[New Paper] The constant philopater hypothesis

Rodrigues AMM & Gardner A (in press) The constant philopater hypothesis: a new life history invariant for dispersal evolution. Journal of Evolutionary Biology doi: 10.1111/jeb.12771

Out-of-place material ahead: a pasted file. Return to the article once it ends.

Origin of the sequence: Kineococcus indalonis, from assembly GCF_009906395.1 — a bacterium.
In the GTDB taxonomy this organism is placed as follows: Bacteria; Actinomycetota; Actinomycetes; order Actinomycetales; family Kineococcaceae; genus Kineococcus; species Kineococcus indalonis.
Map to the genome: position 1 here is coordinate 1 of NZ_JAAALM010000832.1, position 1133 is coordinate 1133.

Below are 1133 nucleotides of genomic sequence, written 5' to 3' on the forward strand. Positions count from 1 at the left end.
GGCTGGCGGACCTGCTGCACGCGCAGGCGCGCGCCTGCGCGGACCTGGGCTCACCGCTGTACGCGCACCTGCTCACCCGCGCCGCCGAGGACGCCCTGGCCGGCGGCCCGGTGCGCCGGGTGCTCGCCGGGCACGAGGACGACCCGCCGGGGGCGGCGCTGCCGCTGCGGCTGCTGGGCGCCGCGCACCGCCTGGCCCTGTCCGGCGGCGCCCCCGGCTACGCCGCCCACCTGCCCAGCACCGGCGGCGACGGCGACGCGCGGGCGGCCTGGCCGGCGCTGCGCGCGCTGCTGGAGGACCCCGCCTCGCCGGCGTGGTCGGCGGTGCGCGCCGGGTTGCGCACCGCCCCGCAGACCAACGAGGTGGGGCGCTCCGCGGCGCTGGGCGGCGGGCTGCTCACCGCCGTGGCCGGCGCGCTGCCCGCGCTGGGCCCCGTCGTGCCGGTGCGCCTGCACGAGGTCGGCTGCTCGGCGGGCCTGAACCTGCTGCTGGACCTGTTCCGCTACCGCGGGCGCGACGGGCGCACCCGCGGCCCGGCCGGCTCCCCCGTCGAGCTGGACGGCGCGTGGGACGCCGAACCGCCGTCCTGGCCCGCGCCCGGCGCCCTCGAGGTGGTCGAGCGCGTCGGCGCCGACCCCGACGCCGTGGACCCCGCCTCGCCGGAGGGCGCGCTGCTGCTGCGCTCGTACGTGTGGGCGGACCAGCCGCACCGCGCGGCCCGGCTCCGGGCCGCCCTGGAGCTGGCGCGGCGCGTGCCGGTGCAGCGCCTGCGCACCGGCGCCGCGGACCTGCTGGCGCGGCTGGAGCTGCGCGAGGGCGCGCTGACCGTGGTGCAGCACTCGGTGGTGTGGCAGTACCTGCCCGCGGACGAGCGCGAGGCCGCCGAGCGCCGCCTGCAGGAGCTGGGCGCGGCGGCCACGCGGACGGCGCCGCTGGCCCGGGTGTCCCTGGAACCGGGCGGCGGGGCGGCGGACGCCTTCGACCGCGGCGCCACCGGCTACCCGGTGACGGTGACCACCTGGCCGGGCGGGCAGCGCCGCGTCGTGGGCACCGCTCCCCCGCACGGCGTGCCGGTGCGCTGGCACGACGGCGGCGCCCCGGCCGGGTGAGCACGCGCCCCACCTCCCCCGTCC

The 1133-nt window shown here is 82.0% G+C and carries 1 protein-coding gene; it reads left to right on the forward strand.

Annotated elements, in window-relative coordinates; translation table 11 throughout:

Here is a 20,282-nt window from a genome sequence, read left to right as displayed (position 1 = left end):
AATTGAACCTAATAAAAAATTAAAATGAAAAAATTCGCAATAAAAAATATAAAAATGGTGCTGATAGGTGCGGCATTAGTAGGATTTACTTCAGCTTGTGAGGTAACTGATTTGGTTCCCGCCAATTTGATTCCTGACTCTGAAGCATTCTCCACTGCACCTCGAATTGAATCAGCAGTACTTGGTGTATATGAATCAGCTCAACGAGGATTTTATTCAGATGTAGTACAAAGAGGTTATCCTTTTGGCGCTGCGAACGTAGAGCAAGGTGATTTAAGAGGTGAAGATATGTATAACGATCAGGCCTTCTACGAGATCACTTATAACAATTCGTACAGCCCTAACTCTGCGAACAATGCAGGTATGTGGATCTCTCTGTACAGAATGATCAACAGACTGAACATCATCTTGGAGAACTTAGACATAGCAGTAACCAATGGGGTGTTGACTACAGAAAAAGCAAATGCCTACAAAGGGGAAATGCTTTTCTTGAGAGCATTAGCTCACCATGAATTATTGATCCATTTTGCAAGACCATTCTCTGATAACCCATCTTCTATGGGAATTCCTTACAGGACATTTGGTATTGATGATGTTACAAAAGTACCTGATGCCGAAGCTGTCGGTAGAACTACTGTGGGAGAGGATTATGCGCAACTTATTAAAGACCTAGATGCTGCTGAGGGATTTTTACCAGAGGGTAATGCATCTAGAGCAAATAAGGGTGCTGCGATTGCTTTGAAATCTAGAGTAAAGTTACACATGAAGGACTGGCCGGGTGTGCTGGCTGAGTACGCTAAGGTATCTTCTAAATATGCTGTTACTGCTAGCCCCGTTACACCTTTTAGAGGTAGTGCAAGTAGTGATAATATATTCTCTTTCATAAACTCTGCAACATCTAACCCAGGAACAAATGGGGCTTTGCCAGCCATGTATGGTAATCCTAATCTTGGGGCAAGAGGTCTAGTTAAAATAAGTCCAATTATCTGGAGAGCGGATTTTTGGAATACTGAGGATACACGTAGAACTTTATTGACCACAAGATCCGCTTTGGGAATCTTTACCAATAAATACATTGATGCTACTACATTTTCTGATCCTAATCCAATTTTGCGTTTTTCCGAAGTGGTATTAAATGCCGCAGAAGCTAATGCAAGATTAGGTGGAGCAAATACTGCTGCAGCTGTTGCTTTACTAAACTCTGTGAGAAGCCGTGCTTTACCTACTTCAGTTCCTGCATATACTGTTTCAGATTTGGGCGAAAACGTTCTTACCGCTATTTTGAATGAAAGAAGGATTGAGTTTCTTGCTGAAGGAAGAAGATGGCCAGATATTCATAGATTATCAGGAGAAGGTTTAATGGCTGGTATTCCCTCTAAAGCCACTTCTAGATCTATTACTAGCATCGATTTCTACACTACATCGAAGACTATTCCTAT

Surprising invariance relationships have emerged from the study of social interaction, whereby a cancelling-out of multiple partial effects of genetic, ecological or demographic parameters means that they have no net impact upon the evolution of a social behaviour. Such invariants play a pivotal role in the study of social adaptation: on the one hand, they provide theoretical hypotheses that can be empirically tested; and, on the other hand, they provide benchmark frameworks against which new theoretical developments can be understood. Here we derive a novel invariant for dispersal evolution: the ‘constant philopater hypothesis’ (CPH). Specifically, we find that, irrespective of variation in maternal fecundity, all mothers are favoured to produce exactly the same number of philopatric offspring, with high-fecundity mothers investing proportionally more, and low-fecundity mothers investing proportionally less, into dispersing offspring. This result holds for female and male dispersal, under haploid, diploid and haplodiploid modes of inheritance, irrespective of the sex ratio, local resource availability and whether mother or offspring controls the latter’s dispersal propensity. We explore the implications of this result for evolutionary conflict of interests – and the exchange and withholding of contextual information – both within and between families, and we show that the CPH is the fundamental invariant that underpins and explains a wider family of invariance relationships that emerge from the study of social evolution.